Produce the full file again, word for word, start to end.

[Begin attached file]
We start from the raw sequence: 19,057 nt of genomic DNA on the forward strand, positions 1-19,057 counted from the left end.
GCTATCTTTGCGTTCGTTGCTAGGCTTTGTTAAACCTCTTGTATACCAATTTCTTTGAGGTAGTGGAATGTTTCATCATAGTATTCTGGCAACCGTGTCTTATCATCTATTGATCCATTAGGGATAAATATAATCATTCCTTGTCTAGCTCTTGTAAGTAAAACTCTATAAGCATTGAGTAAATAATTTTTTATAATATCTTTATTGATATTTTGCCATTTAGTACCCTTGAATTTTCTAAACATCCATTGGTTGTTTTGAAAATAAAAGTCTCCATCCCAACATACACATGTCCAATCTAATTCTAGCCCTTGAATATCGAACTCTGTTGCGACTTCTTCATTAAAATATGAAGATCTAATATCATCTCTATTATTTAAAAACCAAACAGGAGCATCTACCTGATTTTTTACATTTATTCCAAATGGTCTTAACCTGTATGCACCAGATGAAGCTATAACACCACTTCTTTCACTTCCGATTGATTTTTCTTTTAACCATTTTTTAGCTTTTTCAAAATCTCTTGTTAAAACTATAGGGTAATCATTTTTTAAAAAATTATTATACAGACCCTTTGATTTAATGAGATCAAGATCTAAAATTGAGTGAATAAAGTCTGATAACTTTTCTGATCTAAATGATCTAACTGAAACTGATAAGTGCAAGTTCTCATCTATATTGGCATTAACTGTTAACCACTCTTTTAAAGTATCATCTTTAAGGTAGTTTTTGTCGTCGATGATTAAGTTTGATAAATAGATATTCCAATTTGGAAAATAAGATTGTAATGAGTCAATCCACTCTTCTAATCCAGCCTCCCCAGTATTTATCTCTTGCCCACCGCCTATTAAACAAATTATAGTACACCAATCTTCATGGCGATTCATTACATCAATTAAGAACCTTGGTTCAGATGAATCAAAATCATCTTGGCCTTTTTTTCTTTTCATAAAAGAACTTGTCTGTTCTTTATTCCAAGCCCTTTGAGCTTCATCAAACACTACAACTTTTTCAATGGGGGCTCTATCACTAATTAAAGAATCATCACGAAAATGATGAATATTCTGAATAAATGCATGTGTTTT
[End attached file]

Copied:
We start from the raw sequence: 19,057 nt of genomic DNA on the forward strand, positions 1-19,057 counted from the left end.
GCTATCTTTGCGTTCGTTGCTAGGCTTTGTTAAACCTCTTGTATACCAATTTCTTTGAGGTAGTGGAATGTTTCATCATAGTATTCTGGCAACCGTGTCTTATCATCTATTGATCCATTAGGGATAAATATAATCATTCCTTGTCTAGCTCTTGTAAGTAAAACTCTATAAGCATTGAGTAAATAATTTTTTATAATATCTTTATTGATATTTTGCCATTTAGTACCCTTGAATTTTCTAAACATCCATTGGTTGTTTTGAAAATAAAAGTCTCCATCCCAACATACACATGTCCAATCTAATTCTAGCCCTTGAATATCGAACTCTGTTGCGACTTCTTCATTAAAATATGAAGATCTAATATCATCTCTATTATTTAAAAACCAAACAGGAGCATCTACCTGATTTTTTACATTTATTCCAAATGGTCTTAACCTGTATGCACCAGATGAAGCTATAACACCACTTCTTTCACTTCCGATTGATTTTTCTTTTAACCATTTTTTAGCTTTTTCAAAATCTCTTGTTAAAACTATAGGGTAATCATTTTTTAAAAAATTATTATACAGACCCTTTGATTTAATGAGATCAAGATCTAAAATTGAGTGAATAAAGTCTGATAACTTTTCTGATCTAAATGATCTAACTGAAACTGATAAGTGCAAGTTCTCATCTATATTGGCATTAACTGTTAACCACTCTTTTAAAGTATCATCTTTAAGGTAGTTTTTGTCGTCGATGATTAAGTTTGATAAATAGATATTCCAATTTGGAAAATAAGATTGTAATGAGTCAATCCACTCTTCTAATCCAGCCTCCCCAGTATTTATCTCTTGCCCACCGCCTATTAAACAAATTATAGTACACCAATCTTCATGGCGATTCATTACATCAATTAAGAACCTTGGTTCAGATGAATCAAAATCATCTTGGCCTTTTTTTCTTTTCATAAAAGAACTTGTCTGTTCTTTATTCCAAGCCCTTTGAGCTTCATCAAACACTACAACTTTTTCAATGGGGGCTCTATCACTAATTAAAGAATCATCACGAAAATGATGAATATTCTGAATAAATGCATGTGTTTT